WASHINGTON, March 7 (Reuters) – JetBlue (JBLU.O) Chief Executive Robin Hayes strongly defended the airline’s $3.8 billion plan to buy ultra-low cost carrier Spirit Airlines (SAVE.N) despite the Justice Department’s lawsuit Tuesday challenging the deal.
“Of course we’re going to continue to offer low fares,” Hayes told Reuters in an interview. “This argument that we’ll take seats outs and fares are going to go up. We’re going to put capacity back,” by doing things such as using larger planes on existing routes and by flying planes more often.
He said that JetBlue will still serve Spirit customers buying very low-cost tickets after a merger and rejected the idea that fares will go up.
“I fully recognize that very price-conscious customer and it’s very important that the larger JetBlue continues to cater and provide a service to that customer and we absolutely will,” Hayes said. “We will not be successful here if we just do not have a product to offer to those customers.”
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The Justice Department said the deal would eliminate half of the ultra-low-cost capacity in the United States, resulting in higher fares and 10%-15% fewer seats to airplanes and “harming millions of consumers on hundreds of routes.” If the merger was completed “JetBlue would likely increase prices on every route where Spirit flies today,” it said.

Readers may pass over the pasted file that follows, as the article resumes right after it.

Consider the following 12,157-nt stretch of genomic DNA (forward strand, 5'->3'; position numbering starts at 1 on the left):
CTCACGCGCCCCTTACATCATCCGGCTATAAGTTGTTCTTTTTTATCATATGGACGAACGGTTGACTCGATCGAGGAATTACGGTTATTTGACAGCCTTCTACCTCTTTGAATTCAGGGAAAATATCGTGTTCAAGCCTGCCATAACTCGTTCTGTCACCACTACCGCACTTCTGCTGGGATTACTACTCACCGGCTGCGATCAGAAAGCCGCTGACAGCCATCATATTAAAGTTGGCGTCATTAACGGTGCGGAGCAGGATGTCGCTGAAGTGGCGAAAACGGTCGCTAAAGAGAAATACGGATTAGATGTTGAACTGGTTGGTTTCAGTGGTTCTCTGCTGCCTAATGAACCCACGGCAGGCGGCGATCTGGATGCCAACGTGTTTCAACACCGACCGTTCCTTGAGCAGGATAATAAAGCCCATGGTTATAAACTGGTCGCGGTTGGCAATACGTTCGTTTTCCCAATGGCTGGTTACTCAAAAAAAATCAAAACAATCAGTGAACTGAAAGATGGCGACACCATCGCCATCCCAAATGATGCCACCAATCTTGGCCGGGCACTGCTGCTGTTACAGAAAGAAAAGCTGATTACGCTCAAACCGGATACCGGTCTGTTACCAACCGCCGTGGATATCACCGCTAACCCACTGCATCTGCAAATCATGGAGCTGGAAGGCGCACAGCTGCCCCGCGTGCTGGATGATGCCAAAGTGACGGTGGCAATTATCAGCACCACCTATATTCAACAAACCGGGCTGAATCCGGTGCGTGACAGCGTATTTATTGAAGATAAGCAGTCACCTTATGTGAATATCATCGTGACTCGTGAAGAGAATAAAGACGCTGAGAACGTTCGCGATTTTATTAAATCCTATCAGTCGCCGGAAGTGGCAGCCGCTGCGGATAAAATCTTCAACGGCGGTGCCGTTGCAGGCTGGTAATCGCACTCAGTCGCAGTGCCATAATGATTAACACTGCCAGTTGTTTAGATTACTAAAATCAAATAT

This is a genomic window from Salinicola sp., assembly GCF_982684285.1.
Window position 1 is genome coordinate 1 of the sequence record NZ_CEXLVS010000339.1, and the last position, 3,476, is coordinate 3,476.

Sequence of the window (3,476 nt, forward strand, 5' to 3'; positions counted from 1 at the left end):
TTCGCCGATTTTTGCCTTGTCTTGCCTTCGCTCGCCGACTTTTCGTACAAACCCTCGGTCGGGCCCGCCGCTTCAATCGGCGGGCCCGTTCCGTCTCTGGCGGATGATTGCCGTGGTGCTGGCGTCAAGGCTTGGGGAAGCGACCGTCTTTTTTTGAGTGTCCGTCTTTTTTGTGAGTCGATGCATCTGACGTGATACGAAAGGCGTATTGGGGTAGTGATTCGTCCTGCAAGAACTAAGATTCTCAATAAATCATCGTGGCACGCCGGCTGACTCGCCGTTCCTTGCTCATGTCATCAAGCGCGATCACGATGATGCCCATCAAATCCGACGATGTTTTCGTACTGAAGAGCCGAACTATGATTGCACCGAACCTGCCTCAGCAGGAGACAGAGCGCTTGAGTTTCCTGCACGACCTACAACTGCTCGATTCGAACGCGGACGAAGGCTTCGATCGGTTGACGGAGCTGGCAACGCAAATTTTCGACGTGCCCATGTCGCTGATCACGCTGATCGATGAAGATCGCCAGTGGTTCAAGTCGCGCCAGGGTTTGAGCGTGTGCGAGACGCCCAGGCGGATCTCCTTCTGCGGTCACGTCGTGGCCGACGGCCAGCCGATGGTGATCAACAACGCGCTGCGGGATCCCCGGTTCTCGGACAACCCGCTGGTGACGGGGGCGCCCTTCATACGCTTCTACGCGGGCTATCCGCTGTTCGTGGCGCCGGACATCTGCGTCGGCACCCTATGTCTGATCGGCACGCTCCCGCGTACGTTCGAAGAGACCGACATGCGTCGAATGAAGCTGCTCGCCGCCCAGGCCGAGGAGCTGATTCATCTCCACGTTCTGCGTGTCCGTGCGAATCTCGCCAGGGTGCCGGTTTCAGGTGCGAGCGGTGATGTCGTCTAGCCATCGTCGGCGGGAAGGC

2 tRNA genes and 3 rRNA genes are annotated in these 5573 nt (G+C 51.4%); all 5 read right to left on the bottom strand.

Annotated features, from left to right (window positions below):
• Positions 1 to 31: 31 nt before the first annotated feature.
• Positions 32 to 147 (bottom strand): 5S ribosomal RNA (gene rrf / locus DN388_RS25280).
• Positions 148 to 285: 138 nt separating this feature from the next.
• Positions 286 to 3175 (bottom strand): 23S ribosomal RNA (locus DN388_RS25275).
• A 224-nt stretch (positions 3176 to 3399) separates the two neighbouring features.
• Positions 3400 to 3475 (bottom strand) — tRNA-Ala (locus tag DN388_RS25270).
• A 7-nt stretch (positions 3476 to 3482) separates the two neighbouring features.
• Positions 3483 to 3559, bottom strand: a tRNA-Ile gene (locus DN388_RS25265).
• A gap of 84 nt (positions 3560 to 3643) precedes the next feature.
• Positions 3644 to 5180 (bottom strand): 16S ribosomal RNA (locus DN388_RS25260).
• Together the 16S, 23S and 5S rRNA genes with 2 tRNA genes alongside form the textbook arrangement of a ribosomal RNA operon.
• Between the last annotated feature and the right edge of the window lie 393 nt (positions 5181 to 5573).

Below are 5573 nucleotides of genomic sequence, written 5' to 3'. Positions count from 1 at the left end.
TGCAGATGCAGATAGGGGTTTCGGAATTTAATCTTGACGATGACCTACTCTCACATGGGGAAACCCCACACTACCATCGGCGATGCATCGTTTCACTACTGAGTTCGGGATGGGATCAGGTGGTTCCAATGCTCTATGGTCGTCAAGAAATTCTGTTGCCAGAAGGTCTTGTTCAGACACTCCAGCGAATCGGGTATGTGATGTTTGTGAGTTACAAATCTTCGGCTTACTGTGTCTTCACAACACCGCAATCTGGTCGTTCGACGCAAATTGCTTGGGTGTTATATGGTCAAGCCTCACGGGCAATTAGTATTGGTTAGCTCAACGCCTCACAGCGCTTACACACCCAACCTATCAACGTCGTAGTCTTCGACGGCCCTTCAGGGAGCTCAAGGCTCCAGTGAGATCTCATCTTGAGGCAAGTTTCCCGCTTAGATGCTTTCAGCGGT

Hayes noted the Federal Aviation Administration is studying whether to set minimum seat requirements and President Joe Biden has criticized so-called “junk fees” like some airline costs.
“The government needs to be clear about what the priorities are,” Hayes said. “JetBlue is the gold standard of leg room and then we don’t like junk fees but we’re thinking an airline that has more ancillary fees is innovative,” referring to the Justice Department’s praise of Spirit.
JetBlue reached a deal with the Florida Attorney General Monday to boost seats on flights to the state by 50% over seven years. “A bigger JetBlue now in Florida means all the airlines flying to Florida to compete with us are going to lower their fares,” Hayes said.
Reporting by David Shepardson; Editing by Leslie Adler and Stephen Coates